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New mechanics and enhanced flexibility are great but what about the multiplayer arenas and playlists? Advanced Warfare ships with 13 maps on the disc with the promise of several map-packs to come in the future. Some of the maps are absolutely fantastic – with Bio lab and Solar being my two favorites due to their different atmospheres and the amount of objects that were useful when I had a jet-pack equipped. Other maps felt a little rough around the edges – namely Greenband which honestly felt a little unpolished in places with textures that looked muddy and out of place. I also noticed during my time with the multiplayer that certain maps were included in the rotation more than others. At one point I played the Detroid map three times in one sitting, it’s unknown if this was the result of player votes or just random luck but it was slightly annoying. Regardless of my small gripes with the multiplayer map rotation there’s bound to be one or two maps on the disc that will become your favorite in no time. In terms of Playlists – returning modes include Capture the Flag and Hardpoint from Black Ops II as well as Kill Confirmed from Modern Warfare 3. I spent the majority of my time with Advanced Warfare playing the Team Deathmatch and Free for All playlists because those are some of my favorite classic modes regardless of what FPS I’m enjoying. Also, if you want to play some Call of Duty without the Exo-Abilities or enhanced movements there’s an entire set of classic playlists available.

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It’s very easy to recommend Call of Duty: Advanced Warfare regardless of whether or not you are playing on a next-gen console or current-gen console. The PS3 version we played for review managed to impress in quite a number of spots showing that even on nine year old hardware Sledgehammer and High Moon studios can churn out some gorgeous art direction. We did notice some frequent mid mission loading zones during some campaign missions and texture pop-in at the beginning of multiplayer maps but these are only minor technical complaints given all of the positives that Advanced Warfare has to offer. Also there were a few moments during the single-player that got a good chuckle or groan out of our staff during our play-through. Early on in the story Mitchell is equipped with a prosthetic limb we cleverly dubbed CyberArm but our staff couldn’t help but chuckle and exclaim “CYBERARM!” as we watched Mitchell push an ambulance off the road almost single handedly.  Small gripes aside Call of Duty Advanced Warfare is sure to keep newcomers and series veterans alike busy all winter with its addicting multiplayer and fresh take on the COD formula.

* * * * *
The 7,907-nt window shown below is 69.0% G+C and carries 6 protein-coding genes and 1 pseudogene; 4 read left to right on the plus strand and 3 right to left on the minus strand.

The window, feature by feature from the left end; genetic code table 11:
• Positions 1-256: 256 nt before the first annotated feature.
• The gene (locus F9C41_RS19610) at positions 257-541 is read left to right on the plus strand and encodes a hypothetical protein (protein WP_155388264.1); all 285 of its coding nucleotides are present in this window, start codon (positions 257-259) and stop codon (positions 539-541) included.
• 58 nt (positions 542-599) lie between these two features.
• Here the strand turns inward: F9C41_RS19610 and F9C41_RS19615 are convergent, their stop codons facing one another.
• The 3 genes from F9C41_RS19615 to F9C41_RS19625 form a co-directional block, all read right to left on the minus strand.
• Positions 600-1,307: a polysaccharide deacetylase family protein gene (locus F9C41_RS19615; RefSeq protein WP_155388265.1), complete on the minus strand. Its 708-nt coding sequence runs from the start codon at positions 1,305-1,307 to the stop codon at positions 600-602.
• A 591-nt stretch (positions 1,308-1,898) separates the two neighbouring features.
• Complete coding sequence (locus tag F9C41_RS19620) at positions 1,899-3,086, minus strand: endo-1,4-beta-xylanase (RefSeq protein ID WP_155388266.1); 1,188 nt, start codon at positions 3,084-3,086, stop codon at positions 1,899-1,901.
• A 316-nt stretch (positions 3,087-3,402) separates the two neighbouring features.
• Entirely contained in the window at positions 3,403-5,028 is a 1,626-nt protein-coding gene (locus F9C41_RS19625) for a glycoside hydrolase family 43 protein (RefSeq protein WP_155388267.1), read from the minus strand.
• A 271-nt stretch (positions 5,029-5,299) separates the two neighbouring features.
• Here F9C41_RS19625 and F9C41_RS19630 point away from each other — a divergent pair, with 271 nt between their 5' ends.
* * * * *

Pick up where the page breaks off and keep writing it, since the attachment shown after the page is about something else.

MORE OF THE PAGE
Call of Duty: Advanced Warfare was released on November 4th, 2014. A review copy of the game was provided by Activision Publishing to Brokenjoysticvks for review purposes.

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About Rae Michelle Richards

As a founding member of Broken Joysticks and Editor In Chief her duties include planning editorial content, writing news posts and managing the team of misfits known as BroJo. Outside of Broken Joysticks she is a transgender rights advocate and university student studying psychology. She can be contacted at RaeLangdon[At]Brokenjoysticks.net, or followed on twitter @Kitsune86